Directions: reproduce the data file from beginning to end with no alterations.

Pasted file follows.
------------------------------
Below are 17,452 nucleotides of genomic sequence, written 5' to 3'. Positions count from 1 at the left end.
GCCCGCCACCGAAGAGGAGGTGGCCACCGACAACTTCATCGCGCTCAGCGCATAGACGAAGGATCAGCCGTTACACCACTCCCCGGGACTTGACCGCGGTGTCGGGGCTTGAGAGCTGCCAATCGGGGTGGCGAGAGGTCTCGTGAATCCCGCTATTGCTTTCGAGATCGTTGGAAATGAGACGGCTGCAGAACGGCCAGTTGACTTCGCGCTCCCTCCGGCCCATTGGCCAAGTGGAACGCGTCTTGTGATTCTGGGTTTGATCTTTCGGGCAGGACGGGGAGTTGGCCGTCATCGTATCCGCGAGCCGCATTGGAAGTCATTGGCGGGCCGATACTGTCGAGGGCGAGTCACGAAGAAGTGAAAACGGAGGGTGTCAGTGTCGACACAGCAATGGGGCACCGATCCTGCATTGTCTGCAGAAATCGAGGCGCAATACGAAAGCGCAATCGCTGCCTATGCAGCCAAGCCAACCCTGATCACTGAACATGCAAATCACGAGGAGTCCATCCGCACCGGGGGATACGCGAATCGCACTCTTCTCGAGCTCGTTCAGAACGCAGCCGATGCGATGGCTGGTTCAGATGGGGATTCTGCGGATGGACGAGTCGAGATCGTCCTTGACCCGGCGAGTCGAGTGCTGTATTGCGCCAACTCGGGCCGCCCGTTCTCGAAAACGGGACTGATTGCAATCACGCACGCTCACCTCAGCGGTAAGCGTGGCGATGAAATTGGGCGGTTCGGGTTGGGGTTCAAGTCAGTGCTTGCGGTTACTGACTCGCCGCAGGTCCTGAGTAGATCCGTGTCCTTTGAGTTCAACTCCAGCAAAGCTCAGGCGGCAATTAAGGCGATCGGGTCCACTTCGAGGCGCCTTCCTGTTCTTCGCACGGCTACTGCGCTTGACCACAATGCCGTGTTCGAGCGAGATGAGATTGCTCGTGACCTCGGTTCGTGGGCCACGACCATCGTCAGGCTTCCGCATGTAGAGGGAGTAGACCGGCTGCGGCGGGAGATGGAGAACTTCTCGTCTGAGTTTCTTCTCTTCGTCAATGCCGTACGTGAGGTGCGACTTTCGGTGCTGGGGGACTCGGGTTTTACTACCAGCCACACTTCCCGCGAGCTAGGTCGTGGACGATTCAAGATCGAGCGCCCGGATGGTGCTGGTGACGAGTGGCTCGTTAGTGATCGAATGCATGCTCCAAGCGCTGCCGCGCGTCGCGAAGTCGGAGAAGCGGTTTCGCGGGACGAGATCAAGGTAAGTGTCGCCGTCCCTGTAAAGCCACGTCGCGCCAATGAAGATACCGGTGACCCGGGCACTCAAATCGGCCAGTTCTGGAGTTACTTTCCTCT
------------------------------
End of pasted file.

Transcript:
Below are 17,452 nucleotides of genomic sequence, written 5' to 3'. Positions count from 1 at the left end.
GCCCGCCACCGAAGAGGAGGTGGCCACCGACAACTTCATCGCGCTCAGCGCATAGACGAAGGATCAGCCGTTACACCACTCCCCGGGACTTGACCGCGGTGTCGGGGCTTGAGAGCTGCCAATCGGGGTGGCGAGAGGTCTCGTGAATCCCGCTATTGCTTTCGAGATCGTTGGAAATGAGACGGCTGCAGAACGGCCAGTTGACTTCGCGCTCCCTCCGGCCCATTGGCCAAGTGGAACGCGTCTTGTGATTCTGGGTTTGATCTTTCGGGCAGGACGGGGAGTTGGCCGTCATCGTATCCGCGAGCCGCATTGGAAGTCATTGGCGGGCCGATACTGTCGAGGGCGAGTCACGAAGAAGTGAAAACGGAGGGTGTCAGTGTCGACACAGCAATGGGGCACCGATCCTGCATTGTCTGCAGAAATCGAGGCGCAATACGAAAGCGCAATCGCTGCCTATGCAGCCAAGCCAACCCTGATCACTGAACATGCAAATCACGAGGAGTCCATCCGCACCGGGGGATACGCGAATCGCACTCTTCTCGAGCTCGTTCAGAACGCAGCCGATGCGATGGCTGGTTCAGATGGGGATTCTGCGGATGGACGAGTCGAGATCGTCCTTGACCCGGCGAGTCGAGTGCTGTATTGCGCCAACTCGGGCCGCCCGTTCTCGAAAACGGGACTGATTGCAATCACGCACGCTCACCTCAGCGGTAAGCGTGGCGATGAAATTGGGCGGTTCGGGTTGGGGTTCAAGTCAGTGCTTGCGGTTACTGACTCGCCGCAGGTCCTGAGTAGATCCGTGTCCTTTGAGTTCAACTCCAGCAAAGCTCAGGCGGCAATTAAGGCGATCGGGTCCACTTCGAGGCGCCTTCCTGTTCTTCGCACGGCTACTGCGCTTGACCACAATGCCGTGTTCGAGCGAGATGAGATTGCTCGTGACCTCGGTTCGTGGGCCACGACCATCGTCAGGCTTCCGCATGTAGAGGGAGTAGACCGGCTGCGGCGGGAGATGGAGAACTTCTCGTCTGAGTTTCTTCTCTTCGTCAATGCCGTACGTGAGGTGCGACTTTCGGTGCTGGGGGACTCGGGTTTTACTACCAGCCACACTTCCCGCGAGCTAGGTCGTGGACGATTCAAGATCGAGCGCCCGGATGGTGCTGGTGACGAGTGGCTCGTTAGTGATCGAATGCATGCTCCAAGCGCTGCCGCGCGTCGCGAAGTCGGAGAAGCGGTTTCGCGGGACGAGATCAAGGTAAGTGTCGCCGTCCCTGTAAAGCCACGTCGCGCCAATGAAGATACCGGTGACCCGGGCACTCAAATCGGCCAGTTCTGGAGTTACTTTCCTCT